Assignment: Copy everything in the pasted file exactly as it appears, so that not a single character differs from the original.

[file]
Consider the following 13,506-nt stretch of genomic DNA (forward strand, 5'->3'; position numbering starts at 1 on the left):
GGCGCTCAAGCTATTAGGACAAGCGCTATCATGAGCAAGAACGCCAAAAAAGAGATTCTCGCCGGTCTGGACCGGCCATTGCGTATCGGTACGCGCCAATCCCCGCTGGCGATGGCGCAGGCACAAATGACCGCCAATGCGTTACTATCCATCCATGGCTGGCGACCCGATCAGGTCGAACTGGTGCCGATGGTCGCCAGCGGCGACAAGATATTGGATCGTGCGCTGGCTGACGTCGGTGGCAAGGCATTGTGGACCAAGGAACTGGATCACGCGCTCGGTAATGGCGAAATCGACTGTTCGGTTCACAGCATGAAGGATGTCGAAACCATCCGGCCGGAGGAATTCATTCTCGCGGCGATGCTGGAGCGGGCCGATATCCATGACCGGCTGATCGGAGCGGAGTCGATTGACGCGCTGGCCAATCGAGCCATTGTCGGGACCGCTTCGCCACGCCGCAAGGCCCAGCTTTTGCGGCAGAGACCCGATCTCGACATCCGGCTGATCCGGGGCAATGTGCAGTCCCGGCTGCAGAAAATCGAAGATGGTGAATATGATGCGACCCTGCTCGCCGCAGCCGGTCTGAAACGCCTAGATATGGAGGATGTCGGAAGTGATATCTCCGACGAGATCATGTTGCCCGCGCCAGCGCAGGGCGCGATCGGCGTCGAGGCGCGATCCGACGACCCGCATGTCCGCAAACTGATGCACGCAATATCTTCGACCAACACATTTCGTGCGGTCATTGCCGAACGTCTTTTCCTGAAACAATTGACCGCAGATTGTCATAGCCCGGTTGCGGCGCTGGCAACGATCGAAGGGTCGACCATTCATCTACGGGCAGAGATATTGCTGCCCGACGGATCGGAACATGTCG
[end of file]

Consider the following 13,506-nt stretch of genomic DNA (forward strand, 5'->3'; position numbering starts at 1 on the left):
GGCGCTCAAGCTATTAGGACAAGCGCTATCATGAGCAAGAACGCCAAAAAAGAGATTCTCGCCGGTCTGGACCGGCCATTGCGTATCGGTACGCGCCAATCCCCGCTGGCGATGGCGCAGGCACAAATGACCGCCAATGCGTTACTATCCATCCATGGCTGGCGACCCGATCAGGTCGAACTGGTGCCGATGGTCGCCAGCGGCGACAAGATATTGGATCGTGCGCTGGCTGACGTCGGTGGCAAGGCATTGTGGACCAAGGAACTGGATCACGCGCTCGGTAATGGCGAAATCGACTGTTCGGTTCACAGCATGAAGGATGTCGAAACCATCCGGCCGGAGGAATTCATTCTCGCGGCGATGCTGGAGCGGGCCGATATCCATGACCGGCTGATCGGAGCGGAGTCGATTGACGCGCTGGCCAATCGAGCCATTGTCGGGACCGCTTCGCCACGCCGCAAGGCCCAGCTTTTGCGGCAGAGACCCGATCTCGACATCCGGCTGATCCGGGGCAATGTGCAGTCCCGGCTGCAGAAAATCGAAGATGGTGAATATGATGCGACCCTGCTCGCCGCAGCCGGTCTGAAACGCCTAGATATGGAGGATGTCGGAAGTGATATCTCCGACGAGATCATGTTGCCCGCGCCAGCGCAGGGCGCGATCGGCGTCGAGGCGCGATCCGACGACCCGCATGTCCGCAAACTGATGCACGCAATATCTTCGACCAACACATTTCGTGCGGTCATTGCCGAACGTCTTTTCCTGAAACAATTGACCGCAGATTGTCATAGCCCGGTTGCGGCGCTGGCAACGATCGAAGGGTCGACCATTCATCTACGGGCAGAGATATTGCTGCCCGACGGATCGGAACATGTCG